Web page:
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According to Kevin Hammeran, senior vice president and chief operating officer during the period, “The strengthened building has enhanced the hospital administration’s ability to recruit staff to serve during hurricanes. Many employees feel safer at the hospital during a storm than in their own homes. We also have eliminated barriers by providing on-campus shelter for family members of storm-duty staff. Knowing their spouses and children are within the safe confines of the hospital gives peace of mind to those working through the storm.”

In 2005, the hospital hosted medical evacuees and families who were displaced by Hurricanes Katrina and Wilma.

Looking ahead

Given the current state of health care infrastructure resilience, how are future extreme weather events likely to affect health care delivery in the U.S.?

Most health care organizations have disaster mitigation or emergency operation plans, but not all of them provide organizational alternatives when the normal daily movement of staff, patients, equipment, and supplies are compromised. The critical nature and interdependence of these processes represent a separate category of vulnerabilities that need careful attention, states the report.

To withstand whatever the future holds, it’s time to fundamentally re-think how hospitals operate. Health care systems in the U.S. are larger and more complex than ever before. More societal resources are needed to buffer the impact from these climate events. Part of that is making people healthier by focusing on preventative health care—because healthier people are more resilient to climate impact than unhealthy people—and the rest is using sustainable technologies to embed fortitude into hospital infrastructure and day-to-day operations.

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Jun 13, 2021

How healthcare can safeguard itself against cyberthreats

Jonathan Miles
6 min
Jonathan Miles, Head of Strategic Intelligence and Security Research at Mimecast, tells us how the healthcare sector can protect itself from attacks

One of the most fundamental lessons from the COVID crisis is that health should always be a priority.  In a similar fashion to the human body that frequently fights off viruses and foreign invaders that intend to cause it harm, the sector itself is now a prime target for another type of external threat: cyberattacks.

The figures speak for themselves: between December and January this year, hospitals in the UK were at 89% capacity, with 7,000 fewer available beds than there usually are. As the pandemic increased pressure on hospitals, clinics, and research facilities to create a treatment for patients globally, it has left the sector exposed to hackers who, like a virus, have been targeting it relentlessly and evolving their tactics.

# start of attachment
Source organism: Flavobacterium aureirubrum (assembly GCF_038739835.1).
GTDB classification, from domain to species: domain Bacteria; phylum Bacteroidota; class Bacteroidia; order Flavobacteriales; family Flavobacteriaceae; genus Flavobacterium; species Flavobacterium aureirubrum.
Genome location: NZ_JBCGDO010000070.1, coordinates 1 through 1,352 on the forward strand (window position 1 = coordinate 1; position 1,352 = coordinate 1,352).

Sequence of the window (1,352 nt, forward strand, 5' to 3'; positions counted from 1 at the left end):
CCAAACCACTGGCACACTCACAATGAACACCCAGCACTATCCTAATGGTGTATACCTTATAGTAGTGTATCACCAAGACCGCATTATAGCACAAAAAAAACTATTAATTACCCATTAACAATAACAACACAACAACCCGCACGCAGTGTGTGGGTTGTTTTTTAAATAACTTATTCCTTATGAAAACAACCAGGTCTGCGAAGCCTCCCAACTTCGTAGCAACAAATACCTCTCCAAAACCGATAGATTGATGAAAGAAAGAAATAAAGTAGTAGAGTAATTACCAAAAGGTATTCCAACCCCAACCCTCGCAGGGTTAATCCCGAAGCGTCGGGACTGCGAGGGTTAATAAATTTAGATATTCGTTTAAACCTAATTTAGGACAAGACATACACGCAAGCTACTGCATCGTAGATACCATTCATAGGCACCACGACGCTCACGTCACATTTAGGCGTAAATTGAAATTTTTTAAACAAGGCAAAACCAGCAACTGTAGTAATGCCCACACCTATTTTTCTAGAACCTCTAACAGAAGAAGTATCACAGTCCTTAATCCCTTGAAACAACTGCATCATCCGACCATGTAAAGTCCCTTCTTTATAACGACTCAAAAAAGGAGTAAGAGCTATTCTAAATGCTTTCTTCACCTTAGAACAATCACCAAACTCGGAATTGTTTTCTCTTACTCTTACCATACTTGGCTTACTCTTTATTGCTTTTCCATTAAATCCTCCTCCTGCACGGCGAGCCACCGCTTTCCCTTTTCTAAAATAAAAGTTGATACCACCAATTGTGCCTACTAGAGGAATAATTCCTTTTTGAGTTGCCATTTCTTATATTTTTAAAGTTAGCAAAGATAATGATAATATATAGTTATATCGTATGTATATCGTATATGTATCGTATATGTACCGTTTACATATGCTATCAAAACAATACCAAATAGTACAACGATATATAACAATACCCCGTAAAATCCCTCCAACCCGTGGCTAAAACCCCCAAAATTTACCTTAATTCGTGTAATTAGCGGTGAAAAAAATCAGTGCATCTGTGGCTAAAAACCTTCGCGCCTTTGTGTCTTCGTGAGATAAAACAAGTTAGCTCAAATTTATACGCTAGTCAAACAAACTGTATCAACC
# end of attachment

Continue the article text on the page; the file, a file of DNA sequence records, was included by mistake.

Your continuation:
From patient records being held ransom, to fake emails claiming to originate from the UN WHO, the NHS, or vaccine centres, through to attacks on the cold supply chain to find out the secret formula of the COVID vaccine, the healthcare industry is facing constant cyberattacks and struggling to cope. This threat is unlikely to go away anytime soon – and as such, the industry needs to take a proactive, preventative stance to stay safe in a dynamic digital world. 

Going digital 

The responsive nature of healthcare – particularly of hospitals – means that efficiency is crucial to the industry’s standard operations. To support this, the sector has been embracing technological advancements that can improve the quality of work, enabling staff to meet pressing deadlines, and enhancing patient care. For example, the industry has been digitising records and improving its ways of working through digital means over the past few years. 

This shift is critical to offer high quality patient care; yet, it also means the sector has become more dependent on IT, which can come with a risk if cybersecurity processes employed are deemed as inadequate. 

Without the correct security measures in place, the desired efficiency gains realised, can be easily lost in a heartbeat. Simply put, an elementary glitch in the system can have a tremendous ripple effect on many areas, from accessing patient records and conducting scans, to maintaining physical security and protecting the intellectual property of experimental treatment development.

To prevent this, healthcare organisations need to ensure they’re considering cybersecurity as part of their overall digital transformation strategy – and setting the right foundations to create a culture where safety goes hand in hand with patient care. 

Strengthening defences

Before implementing cybersecurity process, healthcare organisations need to assess the potential risks they face. Depending on how much confidential data the trust has, where it is stored, who has access to it and via which means, the cybersecurity strategy and associated solutions will change.